The Rice Diet: Fad diet or legitimate weight loss program? While experts debunk current Rice Diet passing fancy, it might surprise you to know that the Rice Diet was once a scientific program employed by a physician at Duke University Medical Center to combat the ill effects of diseases such as hypertension and diabetes. Research on the Rice Diet reveals conflicting evidence that it is effective for any dieter who wants to lose weight
origin Rice Diet
German physician Walter Kempner is credited with the development of the original Rice Diet program. According to Duke University Medical Center’s archives and Memorabilia department, was Kempner was born in 1903 and joined the university in 1934. Observing that people who ate rice as a staple food rarely suffered from high blood pressure or diabetes, developed Kempner a diet consisting of rice, fruit juice and vitamins that were employed on human participants in its Rice Diet program-apparently with positive results. From the mid 1930s until Kempner retired from Rice Diet program in 1994, he treated more than 18 000 patients. Kempner died in 1997 at the age of 93
The New Rice Diet :. Media Darling
In 2005, cardiologist Robert Rosati and his wife, nutritionist Kitty Rosati, wrote the book “The Rice Diet Solution,” using Kempner’s original diet as a model (although it is unknown how Rosatis’ version of the diet differs from Kempner’s). The Rice Diet step with the American public when CBS contained Rosatis’ Rice Diet residential treatment clinic in Durham, NC, on his show “60 Minutes”. The National Enquirer called Rosatis’ version of the diet one of “The Hottest Diets 2006.” But it can be argued that the current Rice Diet owes much of its popularity in Long Island woman named Susan Blech, who made sides of People magazine in 2007. Blech who spent $ 70,000 during treatment her in Durham clinic, went from 468 pounds to 227 of 1,000-calorie-a-day diet. Blech was lured the girl to the Rice Diet, appears in Woman’s World, Prevention Magazine, First For Women and People Magazine in 2008.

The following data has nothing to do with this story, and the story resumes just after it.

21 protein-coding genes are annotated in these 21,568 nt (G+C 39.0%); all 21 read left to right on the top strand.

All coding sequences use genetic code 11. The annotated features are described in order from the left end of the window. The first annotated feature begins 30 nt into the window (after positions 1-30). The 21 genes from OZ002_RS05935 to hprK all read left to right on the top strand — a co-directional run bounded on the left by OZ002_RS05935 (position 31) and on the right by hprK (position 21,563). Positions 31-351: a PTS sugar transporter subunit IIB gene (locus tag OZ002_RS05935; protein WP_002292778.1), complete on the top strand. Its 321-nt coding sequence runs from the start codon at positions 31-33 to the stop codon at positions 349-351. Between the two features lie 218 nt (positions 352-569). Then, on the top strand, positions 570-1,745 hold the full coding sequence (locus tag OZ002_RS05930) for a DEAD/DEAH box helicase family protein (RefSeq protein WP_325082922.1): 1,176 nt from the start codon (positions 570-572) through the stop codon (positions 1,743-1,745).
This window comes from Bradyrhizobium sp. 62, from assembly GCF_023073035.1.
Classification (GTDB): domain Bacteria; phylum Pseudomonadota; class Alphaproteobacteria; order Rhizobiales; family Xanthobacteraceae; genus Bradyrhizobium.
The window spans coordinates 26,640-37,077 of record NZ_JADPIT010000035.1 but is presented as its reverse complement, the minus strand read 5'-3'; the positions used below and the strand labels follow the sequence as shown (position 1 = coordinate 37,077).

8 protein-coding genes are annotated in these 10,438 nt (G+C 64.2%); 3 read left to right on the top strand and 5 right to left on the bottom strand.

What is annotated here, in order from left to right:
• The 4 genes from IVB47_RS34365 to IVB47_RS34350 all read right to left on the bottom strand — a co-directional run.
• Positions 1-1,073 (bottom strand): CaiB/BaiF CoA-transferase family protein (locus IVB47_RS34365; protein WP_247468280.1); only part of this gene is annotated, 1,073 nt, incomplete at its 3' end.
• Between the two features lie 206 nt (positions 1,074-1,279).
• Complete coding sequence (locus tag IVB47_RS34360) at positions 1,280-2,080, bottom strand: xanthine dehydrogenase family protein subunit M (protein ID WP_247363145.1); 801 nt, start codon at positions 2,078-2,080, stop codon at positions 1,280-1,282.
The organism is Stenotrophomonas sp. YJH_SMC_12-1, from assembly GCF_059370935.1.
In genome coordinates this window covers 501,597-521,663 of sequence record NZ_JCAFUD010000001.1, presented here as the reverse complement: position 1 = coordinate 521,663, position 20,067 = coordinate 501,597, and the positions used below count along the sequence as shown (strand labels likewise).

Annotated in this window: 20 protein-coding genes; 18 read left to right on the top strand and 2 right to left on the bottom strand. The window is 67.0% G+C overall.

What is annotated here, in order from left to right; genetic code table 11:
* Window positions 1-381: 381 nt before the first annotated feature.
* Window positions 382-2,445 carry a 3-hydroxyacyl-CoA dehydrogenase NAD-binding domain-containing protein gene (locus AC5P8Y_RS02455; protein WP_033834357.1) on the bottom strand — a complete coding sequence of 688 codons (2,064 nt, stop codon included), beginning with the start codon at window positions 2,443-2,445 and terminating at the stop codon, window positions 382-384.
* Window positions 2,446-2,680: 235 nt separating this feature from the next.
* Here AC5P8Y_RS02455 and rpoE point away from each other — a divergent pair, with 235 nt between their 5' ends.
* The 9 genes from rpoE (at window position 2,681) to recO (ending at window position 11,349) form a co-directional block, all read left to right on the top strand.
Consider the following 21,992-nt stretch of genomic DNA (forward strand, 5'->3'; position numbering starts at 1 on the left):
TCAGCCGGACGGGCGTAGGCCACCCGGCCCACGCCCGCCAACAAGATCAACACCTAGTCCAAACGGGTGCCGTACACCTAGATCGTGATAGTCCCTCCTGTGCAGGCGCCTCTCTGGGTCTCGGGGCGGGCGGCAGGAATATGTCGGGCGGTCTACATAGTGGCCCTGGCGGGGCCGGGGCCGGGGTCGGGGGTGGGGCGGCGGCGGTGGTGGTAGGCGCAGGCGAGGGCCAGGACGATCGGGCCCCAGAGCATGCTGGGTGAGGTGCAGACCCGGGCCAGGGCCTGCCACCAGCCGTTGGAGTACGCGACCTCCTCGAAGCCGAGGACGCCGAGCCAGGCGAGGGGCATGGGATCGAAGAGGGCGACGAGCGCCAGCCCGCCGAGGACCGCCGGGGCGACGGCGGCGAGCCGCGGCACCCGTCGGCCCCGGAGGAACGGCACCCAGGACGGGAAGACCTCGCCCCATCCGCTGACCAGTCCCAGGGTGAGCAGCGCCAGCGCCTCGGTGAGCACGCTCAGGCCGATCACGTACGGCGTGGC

What’s up ? In the Rice Diet
According to Rice Diet official website, salt causes the body to retain water, allegedly to reduce sodium consumption to less than 500 milligrams per day allows dieters to get rid of excess water weight (according to the Mayo Clinic, the recommended sodium intake is between 1,200 and 2,400 milligrams per day for most adults).
The Rosatis’ Rice Diet is an extremely low-sodium meal plan that incorporates the use of a rice (or similar grain) at every meal. Dieters are allowed to eat a variety of about 30 foods, including fresh fruits and vegetables, grains, fish and beans. Consumption of caffeinated beverages is discouraged, as is the use of sugar and creamer substitutes and alcohol. Because Rice Diet limits food variety, dieters must also take daily vitamin and mineral supplements.
How does Rice Diet Work?
The home version of the program as outlined in “The Rice Diet Solution” is implemented in the weekly “phases.” Phase One of the diet limits dieters to daily calorie intake from 800 to 1,000 calories and contains rice, fruit and vegetables, and nonfat dairy products Phase two of diet adding fish to dieter menu ;. Calorie intake is anywhere from 800 to 1,200. daily phase three of the diet is the maintenance plan, which caps dieters on a daily intake of 1,200 calories-about the amount needed to maintain a two year old child
Criticism of the Rice Diet
. Will Rice Diet works for all dieter? It must be noted that Kempner’s original diet was to alleviate the symptoms suffered by patients with serious health conditions, and generic obesity was not one of them. The American Dietetic Association (ADA) warns against fad diets that Rice Diet, which makes claims that a single food magically helps melt away fat. As ADA points out, some diet work as long as it is very low in calories, and certainly this is true of Rosatis’ Rice Diet, which also includes training as a necessary part of weight loss. Fad diets that Rice Diet often fail because dieters get bored eating the same things every day. Alternatively, they may find themselves eating too much of the “magic food” and gaining weight instead. The ADA also points out that fad diets that Rice Diet does not provide the necessary nutrients that the body needs.